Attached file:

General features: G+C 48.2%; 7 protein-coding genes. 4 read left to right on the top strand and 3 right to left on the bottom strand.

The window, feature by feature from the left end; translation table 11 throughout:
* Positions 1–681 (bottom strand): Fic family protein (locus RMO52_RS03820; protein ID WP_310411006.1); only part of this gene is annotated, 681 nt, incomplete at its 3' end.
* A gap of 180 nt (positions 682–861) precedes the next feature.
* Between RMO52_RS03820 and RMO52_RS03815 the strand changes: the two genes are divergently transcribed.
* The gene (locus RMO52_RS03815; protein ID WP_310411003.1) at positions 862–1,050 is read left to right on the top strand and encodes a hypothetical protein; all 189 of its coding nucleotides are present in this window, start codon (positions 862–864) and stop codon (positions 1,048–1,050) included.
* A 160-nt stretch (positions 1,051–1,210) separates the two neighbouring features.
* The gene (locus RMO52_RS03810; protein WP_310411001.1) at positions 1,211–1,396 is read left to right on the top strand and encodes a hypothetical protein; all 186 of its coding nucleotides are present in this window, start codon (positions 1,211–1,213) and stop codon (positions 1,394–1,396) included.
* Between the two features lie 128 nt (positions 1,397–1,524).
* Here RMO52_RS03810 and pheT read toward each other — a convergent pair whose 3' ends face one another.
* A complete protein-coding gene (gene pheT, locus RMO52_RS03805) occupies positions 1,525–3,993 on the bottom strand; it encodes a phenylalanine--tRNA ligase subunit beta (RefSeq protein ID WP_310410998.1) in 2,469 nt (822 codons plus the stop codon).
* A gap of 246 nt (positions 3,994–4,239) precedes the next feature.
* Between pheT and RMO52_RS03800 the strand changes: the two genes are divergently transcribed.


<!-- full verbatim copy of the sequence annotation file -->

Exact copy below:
General features: G+C 48.2%; 7 protein-coding genes. 4 read left to right on the top strand and 3 right to left on the bottom strand.

The window, feature by feature from the left end; translation table 11 throughout:
* Positions 1–681 (bottom strand): Fic family protein (locus RMO52_RS03820; protein ID WP_310411006.1); only part of this gene is annotated, 681 nt, incomplete at its 3' end.
* A gap of 180 nt (positions 682–861) precedes the next feature.
* Between RMO52_RS03820 and RMO52_RS03815 the strand changes: the two genes are divergently transcribed.
* The gene (locus RMO52_RS03815; protein ID WP_310411003.1) at positions 862–1,050 is read left to right on the top strand and encodes a hypothetical protein; all 189 of its coding nucleotides are present in this window, start codon (positions 862–864) and stop codon (positions 1,048–1,050) included.
* A 160-nt stretch (positions 1,051–1,210) separates the two neighbouring features.
* The gene (locus RMO52_RS03810; protein WP_310411001.1) at positions 1,211–1,396 is read left to right on the top strand and encodes a hypothetical protein; all 186 of its coding nucleotides are present in this window, start codon (positions 1,211–1,213) and stop codon (positions 1,394–1,396) included.
* Between the two features lie 128 nt (positions 1,397–1,524).
* Here RMO52_RS03810 and pheT read toward each other — a convergent pair whose 3' ends face one another.
* A complete protein-coding gene (gene pheT, locus RMO52_RS03805) occupies positions 1,525–3,993 on the bottom strand; it encodes a phenylalanine--tRNA ligase subunit beta (RefSeq protein ID WP_310410998.1) in 2,469 nt (822 codons plus the stop codon).
* A gap of 246 nt (positions 3,994–4,239) precedes the next feature.
* Between pheT and RMO52_RS03800 the strand changes: the two genes are divergently transcribed.